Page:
12 year old boy on Muslim Brotherhood

If you only watch one video this year, this must be it.

A 12 year old boy speaking about the Muslim Brotherhood, theocratic fascism, economic and political situation, and women’s status…

As I’ve said before, no one knows Islamism better than those who have lived under it.

And once again, long live the revolutionary people – and 12 year olds – of Egypt.

You must watch it now

(via Adam Barnett)

Long live revolutionary people of Egypt

2013-634944836961439419-143Majid Nawaaz writes on Facebook: “With mass protests against Islamist rule in Egypt, I hope we finally see the end of regressive-leftists claiming that Islamism is the “indigenous” voice of Muslims in Egypt. In other words, please be quiet you lazy, ignorant, reverse-racist, reductionist subscribers to the poverty of expectations. Egypt doesn’t want Islamism. Get it yet?”

Woo hoo! Long live the revolutionary people of Egypt!

Pascal Descamps of Communisme Ouvrier has been sending in regular updates of the protests in Egypt. You can read them below (it’s summarised translation from French):

Egypt, July 3, 3pm:

The ultimatum of the army will finish in 2 hours an half. Revolution continues. The Al Monofiya governate decided civil disobedience against Morsi’s speech. After the fightings in Giza, “People’s Committees” block the streets and control the cars, looking for Moslem Brotherhood members. Near Cairo’s University, where there were 16 deaths last night after violence organised by Moslem Brotherhood, anti-Morsi people stop a bus of Islamists and put the buses in fire. In front of Ittihadiya Palace, more and more tents and the streets are blocked by the people.

Egypt, July 3, half past 6pm
Hundreds of thousands of people demonstrate again in Tahrir Square in a party atmosphere. People chant “The people rid of the regime”. People take the streets in Alexandria, Tanta, Damiette, Mahalla, Suez, Luxor, Mansoura… People’s Committee are created again as when Mubarak was overthrown. Half past 4, everyone is in front of the TV to see what the army will say. Giza government is dimissed, 30 senators dismissed. At 5 o’clock, in Tahrir there is a rumor that Morsi has been arrested by the army and the people are shouting with joy. Fighting in different cities.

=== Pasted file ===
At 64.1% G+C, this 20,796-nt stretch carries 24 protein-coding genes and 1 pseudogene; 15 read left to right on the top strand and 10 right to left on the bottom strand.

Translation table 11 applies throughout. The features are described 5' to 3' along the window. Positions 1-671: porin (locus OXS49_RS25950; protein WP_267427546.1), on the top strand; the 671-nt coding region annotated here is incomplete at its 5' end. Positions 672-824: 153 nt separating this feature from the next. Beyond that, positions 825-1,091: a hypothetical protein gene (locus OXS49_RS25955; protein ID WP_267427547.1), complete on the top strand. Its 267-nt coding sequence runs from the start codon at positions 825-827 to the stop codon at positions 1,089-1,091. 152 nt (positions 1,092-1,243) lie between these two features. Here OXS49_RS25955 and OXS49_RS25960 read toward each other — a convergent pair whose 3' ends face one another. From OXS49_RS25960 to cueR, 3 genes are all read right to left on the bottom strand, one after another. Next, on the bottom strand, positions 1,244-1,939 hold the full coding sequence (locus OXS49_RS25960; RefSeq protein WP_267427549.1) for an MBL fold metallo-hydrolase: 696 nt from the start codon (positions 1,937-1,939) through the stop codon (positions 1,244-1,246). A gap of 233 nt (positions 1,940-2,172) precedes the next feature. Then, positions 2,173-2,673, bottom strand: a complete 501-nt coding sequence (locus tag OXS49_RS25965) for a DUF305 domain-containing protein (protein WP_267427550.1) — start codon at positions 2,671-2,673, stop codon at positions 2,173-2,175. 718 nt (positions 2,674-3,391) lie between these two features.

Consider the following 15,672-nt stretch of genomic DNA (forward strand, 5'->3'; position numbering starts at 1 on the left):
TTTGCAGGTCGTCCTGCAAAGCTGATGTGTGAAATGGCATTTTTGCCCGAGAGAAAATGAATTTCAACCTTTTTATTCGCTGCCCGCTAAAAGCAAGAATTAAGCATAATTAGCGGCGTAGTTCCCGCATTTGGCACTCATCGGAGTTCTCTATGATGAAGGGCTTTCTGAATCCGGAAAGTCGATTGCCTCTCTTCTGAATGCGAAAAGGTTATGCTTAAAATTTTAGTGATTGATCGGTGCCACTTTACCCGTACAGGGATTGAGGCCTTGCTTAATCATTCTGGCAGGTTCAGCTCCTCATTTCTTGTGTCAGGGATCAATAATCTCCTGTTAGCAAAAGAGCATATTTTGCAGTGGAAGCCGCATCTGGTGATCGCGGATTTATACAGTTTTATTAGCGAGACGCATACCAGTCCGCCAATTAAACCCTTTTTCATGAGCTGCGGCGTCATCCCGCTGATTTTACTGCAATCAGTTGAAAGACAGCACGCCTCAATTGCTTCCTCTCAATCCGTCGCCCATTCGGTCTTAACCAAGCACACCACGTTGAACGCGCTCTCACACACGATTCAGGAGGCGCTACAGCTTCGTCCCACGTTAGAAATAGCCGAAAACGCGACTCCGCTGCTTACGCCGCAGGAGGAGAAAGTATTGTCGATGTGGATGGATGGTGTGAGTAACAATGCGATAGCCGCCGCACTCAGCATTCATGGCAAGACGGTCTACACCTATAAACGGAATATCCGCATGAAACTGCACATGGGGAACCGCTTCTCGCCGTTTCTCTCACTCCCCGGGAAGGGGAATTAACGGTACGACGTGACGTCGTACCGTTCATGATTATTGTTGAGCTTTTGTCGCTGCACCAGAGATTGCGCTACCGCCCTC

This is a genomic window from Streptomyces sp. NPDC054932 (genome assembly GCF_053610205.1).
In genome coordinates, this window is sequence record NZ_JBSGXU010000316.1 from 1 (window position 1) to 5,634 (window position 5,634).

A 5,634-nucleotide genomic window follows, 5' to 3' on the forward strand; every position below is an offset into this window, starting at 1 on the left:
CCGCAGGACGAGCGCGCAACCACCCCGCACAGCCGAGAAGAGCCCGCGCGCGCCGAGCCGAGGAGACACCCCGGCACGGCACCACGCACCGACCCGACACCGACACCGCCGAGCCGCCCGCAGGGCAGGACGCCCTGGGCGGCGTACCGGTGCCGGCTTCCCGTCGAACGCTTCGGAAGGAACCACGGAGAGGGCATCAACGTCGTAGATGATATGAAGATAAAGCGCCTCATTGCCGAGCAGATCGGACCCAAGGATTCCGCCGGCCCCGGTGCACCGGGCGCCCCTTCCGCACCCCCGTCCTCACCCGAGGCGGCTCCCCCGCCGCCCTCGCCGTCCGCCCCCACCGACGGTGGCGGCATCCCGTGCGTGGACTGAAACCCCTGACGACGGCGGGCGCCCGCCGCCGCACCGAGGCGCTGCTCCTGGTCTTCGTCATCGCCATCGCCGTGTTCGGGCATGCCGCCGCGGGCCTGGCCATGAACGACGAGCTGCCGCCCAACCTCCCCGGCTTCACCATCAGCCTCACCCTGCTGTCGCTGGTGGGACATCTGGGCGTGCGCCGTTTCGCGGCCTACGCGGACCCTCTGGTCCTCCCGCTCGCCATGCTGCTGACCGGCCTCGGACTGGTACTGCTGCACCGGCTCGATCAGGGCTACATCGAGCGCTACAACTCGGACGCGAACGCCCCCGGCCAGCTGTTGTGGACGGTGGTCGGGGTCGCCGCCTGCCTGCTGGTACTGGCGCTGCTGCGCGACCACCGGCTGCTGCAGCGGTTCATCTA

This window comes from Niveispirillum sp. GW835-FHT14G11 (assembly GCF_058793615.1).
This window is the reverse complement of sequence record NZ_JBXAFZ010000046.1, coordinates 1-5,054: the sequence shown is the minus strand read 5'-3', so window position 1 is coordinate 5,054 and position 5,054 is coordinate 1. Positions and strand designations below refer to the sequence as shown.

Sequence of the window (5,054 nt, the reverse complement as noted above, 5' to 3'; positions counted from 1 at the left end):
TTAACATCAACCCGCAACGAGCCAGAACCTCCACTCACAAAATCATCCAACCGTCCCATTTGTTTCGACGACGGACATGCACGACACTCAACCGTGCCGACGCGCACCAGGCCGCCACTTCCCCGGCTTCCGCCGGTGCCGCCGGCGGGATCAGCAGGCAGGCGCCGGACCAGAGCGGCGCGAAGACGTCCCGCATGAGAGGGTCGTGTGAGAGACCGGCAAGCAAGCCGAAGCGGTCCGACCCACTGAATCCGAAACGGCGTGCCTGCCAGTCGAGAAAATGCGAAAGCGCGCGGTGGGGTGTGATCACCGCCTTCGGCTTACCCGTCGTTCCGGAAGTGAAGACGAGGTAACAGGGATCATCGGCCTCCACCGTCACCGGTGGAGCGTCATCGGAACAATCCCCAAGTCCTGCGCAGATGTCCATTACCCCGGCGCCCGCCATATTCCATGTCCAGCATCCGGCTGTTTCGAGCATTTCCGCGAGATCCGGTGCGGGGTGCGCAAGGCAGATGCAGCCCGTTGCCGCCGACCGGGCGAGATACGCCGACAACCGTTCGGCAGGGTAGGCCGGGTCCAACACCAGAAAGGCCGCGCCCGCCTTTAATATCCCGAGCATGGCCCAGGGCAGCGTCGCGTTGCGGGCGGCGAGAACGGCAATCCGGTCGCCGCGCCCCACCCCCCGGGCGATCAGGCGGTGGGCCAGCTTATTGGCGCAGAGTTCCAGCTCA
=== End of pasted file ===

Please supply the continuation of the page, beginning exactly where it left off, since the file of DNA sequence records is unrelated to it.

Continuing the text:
Egypt, July 3, 8pm
It seems that there is a military coup d’etat inside the revolution, the goal of this coup d’etat is to stop the revolution, to not allow the revolution to go as far as its goals. Army did the same in 2011 with Mubarak, when the army did not support Mubarak the army defends the interest of the ruling class. This 2 years, the protest did not stop and become stronger since December 2012, with more and more social fights. The army can not be with Morsi against the current revolution. Army tried a military coup d’etat in June 2012, but was stopped by people, and they give the power to Muslim Brotherhood (2 millions members in this time). Now, in June 2013, the situation is worst for the army. Muslim Brotherhood lost all its influence and the revolutionary movement is stronger than in January 2011. And the social situation is more tense. The future is social revolution, not just in Egypt, but in Turkey, Brazil…

Egypt, July 3, 9pm
Morsi is no longer in power and a new “technocratic” government is created until creation of provisional government. The Islamic constitution has been suspended and there will be new elections. Huge celebrations; people are singing, shouting, kissing each other in the streets, cafes, underground, buses… People shout “free prisoners”; the revolution continues.

The leader of the Muslim Brotherhood is arrested at the Libyan border. Misr 25, the TV of Muslim Brotherhood, stops its programming.


Not sure if I said it yet but LONG LIVE the revolutionary people of Egypt.

Egypt’s fight is against Islamism

660x390photo_1372510675398-1-0Millions of protesters are demanding Morsi’s resignation; 22 million signatures have been collected calling for him to step down.

If anyone mis-labelled the “Arab Spring” a “Black Spring“, they should think again.

The uprisings and revolutions of the Middle East and North Africa were never in support of Islamism though it was labelled as such – both by the pro-Islamist Left and Guardian types so they could carry on justifying their love affair with Islamism on the one hand and the far-Right like Robert Spencer, Pamela Geller and the EDL who consider all “Muslims” to be Islamists in sheep’s clothing on the other.